...[W]e see test incidents as a useful way for people to upskill themselves on the product in private. Can you help me understand why you'd want to prevent people from creating them? Thanks!

What's the value this provides over a standard Slack channel. Is it just that it's communicated widely that maintenance is going on, or the ability to flip quickly into incident mode, or something else? Not trying to grill you, but curious as to your motivations and ideal scenario here 🙂

Using the Slack <> Productboard integration as a visual ‘we heard you’

When we push a Slack Connect message from a customer into Productboard, the app pings the channel in a thread to say someone at incident.io took note of the customer’s feedback. It’s a small detail, but it’s proven really powerful to make our customers (duly) feel heard. We’ve had quite a few users say things like ‘Thank you for listening’ off the back of those.

A screenshot of a Slack post created by the Productboard app. It says "New note created: 'When doing that bulk export it would be great if they got linked up especially in the Postmortem doc.'"

Sharing new feature proposals

It’s often easier for users to feedback on something concrete. Thus, we write out a short proposal to our users for any new feature. This helps cement (double-combo pun!) what the feature will look like, and match that to the mental model of their use case and organisation.

We’ve been able to quickly shift the scope and look of a feature in days, based on those proposals.

Keeping customer success and engineering close and united

Though we will eventually hire a Product Manager, the fact that Customer Success (CS) and Engineering work hand-in-hand on product without a middle(wo)man has been incredibly powerful.

The role of CS is: to make sure we collect as much feedback as possible; to document that feedback; to groom and broadcast it via ProductBoard/Linear and the internal #product Slack channel.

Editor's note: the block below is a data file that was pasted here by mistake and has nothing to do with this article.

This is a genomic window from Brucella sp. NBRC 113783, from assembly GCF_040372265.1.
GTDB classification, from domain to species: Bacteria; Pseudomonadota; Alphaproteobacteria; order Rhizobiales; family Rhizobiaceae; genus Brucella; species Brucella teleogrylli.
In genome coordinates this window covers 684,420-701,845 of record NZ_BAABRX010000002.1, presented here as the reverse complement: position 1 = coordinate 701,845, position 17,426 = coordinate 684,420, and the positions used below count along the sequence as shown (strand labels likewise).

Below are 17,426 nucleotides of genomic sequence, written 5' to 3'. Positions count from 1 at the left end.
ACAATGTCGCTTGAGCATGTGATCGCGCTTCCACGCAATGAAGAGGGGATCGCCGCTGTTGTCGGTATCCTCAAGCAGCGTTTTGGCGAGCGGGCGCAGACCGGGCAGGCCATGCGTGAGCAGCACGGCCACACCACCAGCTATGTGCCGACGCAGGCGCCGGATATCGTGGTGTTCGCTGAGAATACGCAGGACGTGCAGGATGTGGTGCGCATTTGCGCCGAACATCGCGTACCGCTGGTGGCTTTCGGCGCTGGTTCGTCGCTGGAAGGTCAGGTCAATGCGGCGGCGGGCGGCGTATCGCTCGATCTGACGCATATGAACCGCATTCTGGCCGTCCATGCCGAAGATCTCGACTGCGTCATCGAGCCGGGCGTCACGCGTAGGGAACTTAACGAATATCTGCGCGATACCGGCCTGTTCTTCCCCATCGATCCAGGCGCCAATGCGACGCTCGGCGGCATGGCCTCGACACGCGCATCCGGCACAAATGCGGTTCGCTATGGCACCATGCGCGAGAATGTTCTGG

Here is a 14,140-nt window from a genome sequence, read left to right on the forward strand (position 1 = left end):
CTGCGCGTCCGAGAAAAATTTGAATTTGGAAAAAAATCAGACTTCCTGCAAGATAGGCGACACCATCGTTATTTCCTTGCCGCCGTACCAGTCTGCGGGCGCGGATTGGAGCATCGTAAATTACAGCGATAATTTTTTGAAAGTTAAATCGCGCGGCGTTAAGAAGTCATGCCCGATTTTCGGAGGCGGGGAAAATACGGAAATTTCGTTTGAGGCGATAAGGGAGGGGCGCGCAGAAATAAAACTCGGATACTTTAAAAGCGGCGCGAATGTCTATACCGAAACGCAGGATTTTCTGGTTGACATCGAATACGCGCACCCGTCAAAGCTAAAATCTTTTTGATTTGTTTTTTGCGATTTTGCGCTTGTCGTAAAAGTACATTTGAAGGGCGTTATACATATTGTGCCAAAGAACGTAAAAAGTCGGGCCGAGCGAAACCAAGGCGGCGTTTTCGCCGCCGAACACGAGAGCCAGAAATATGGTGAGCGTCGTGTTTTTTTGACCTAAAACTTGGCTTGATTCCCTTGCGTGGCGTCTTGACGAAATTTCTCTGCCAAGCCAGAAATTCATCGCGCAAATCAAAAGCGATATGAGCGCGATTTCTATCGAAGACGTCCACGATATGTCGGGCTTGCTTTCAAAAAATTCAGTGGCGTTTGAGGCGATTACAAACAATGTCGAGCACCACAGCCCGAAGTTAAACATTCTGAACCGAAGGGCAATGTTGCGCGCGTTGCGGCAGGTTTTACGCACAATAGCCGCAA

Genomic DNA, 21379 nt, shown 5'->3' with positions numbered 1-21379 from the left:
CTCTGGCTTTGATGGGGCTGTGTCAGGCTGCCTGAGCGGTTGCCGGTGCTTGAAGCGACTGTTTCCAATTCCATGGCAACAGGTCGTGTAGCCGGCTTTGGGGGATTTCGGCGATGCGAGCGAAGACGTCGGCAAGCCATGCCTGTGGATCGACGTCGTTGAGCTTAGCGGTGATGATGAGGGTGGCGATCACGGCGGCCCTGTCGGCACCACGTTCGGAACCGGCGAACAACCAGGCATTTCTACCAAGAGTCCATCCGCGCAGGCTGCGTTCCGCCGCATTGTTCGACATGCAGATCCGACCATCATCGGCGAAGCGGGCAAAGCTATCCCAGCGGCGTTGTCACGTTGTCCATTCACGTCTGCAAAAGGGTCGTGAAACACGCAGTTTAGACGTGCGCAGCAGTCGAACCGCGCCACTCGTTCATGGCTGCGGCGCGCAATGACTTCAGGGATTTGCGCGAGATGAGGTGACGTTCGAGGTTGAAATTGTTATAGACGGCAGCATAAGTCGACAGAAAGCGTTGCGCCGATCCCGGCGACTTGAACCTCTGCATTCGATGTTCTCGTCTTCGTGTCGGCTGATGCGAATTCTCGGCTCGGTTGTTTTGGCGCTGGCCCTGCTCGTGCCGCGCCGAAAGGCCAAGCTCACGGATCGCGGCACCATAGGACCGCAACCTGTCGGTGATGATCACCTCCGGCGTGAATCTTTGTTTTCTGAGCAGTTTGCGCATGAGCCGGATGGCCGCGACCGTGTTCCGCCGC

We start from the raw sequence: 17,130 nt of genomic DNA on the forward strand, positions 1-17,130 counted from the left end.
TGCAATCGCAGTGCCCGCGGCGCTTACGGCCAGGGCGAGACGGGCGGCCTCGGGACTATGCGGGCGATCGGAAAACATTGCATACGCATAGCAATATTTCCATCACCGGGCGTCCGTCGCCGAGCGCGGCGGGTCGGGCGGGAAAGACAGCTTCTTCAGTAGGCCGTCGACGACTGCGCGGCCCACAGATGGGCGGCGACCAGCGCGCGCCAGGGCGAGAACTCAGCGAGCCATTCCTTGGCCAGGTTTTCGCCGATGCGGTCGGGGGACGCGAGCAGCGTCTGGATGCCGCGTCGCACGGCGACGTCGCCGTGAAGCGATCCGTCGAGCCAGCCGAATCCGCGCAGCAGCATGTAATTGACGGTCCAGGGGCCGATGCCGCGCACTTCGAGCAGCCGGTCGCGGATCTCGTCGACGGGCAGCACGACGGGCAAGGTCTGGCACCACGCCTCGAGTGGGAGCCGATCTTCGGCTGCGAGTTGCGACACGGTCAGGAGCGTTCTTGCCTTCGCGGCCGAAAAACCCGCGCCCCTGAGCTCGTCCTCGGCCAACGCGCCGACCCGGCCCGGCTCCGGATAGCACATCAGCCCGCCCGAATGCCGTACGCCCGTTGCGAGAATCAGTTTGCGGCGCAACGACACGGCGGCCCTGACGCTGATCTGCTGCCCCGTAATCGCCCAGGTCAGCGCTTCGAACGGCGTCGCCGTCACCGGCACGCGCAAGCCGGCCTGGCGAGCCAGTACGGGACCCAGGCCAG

This way, engineers have 1) a very clear picture of how many and what type of users request what feature, and 2) rich context and use cases to work from on (vs already-interpreted solutions).

Conscious separation of Customer vs Prospect feedback

All things being equal, we prioritise making existing customers happier over winning over new customers (Prospects).

This means we need to reflect consistently if a feature request would help us win a deal, or make an existing customer’s life easier. In reality, life is messy and there’s overlap — they often want the same things!

What’s next?

We’re less than a year old as a company and highly capacity-constrained. There’s lots we still want to experiment with to have an even tighter customer <> product loop.

A couple of things we’re mulling on and will hopefully implement soon (come give us a hand!).

  • Finding a Customer Success CRM: no affordable solution we’ve looked at so far seems to centralise 1) external customer data (Intercom chats, emails, Slack Connect, calls etc.) and 2) internal customer data (product usage) all under one roof - that makes us really sad and less efficient, so if you have a tip here let me know at esther@incident.io!
  • Scaling customer calls: we’d like a more systematic process to reach out to more users for in-depth feedback calls.
  • Consistent NPS: we request feedback on a very ad-hoc basis, but would love to be more intentional in gathering and tracking NPS data.
  • Gathering feedback post-trial: we currently don’t have a methodical way to chat to users that didn’t convert to paid after the end of our trial period, which is a lost opportunity to get very valuable feedback.

Image credit: Andy Hermawan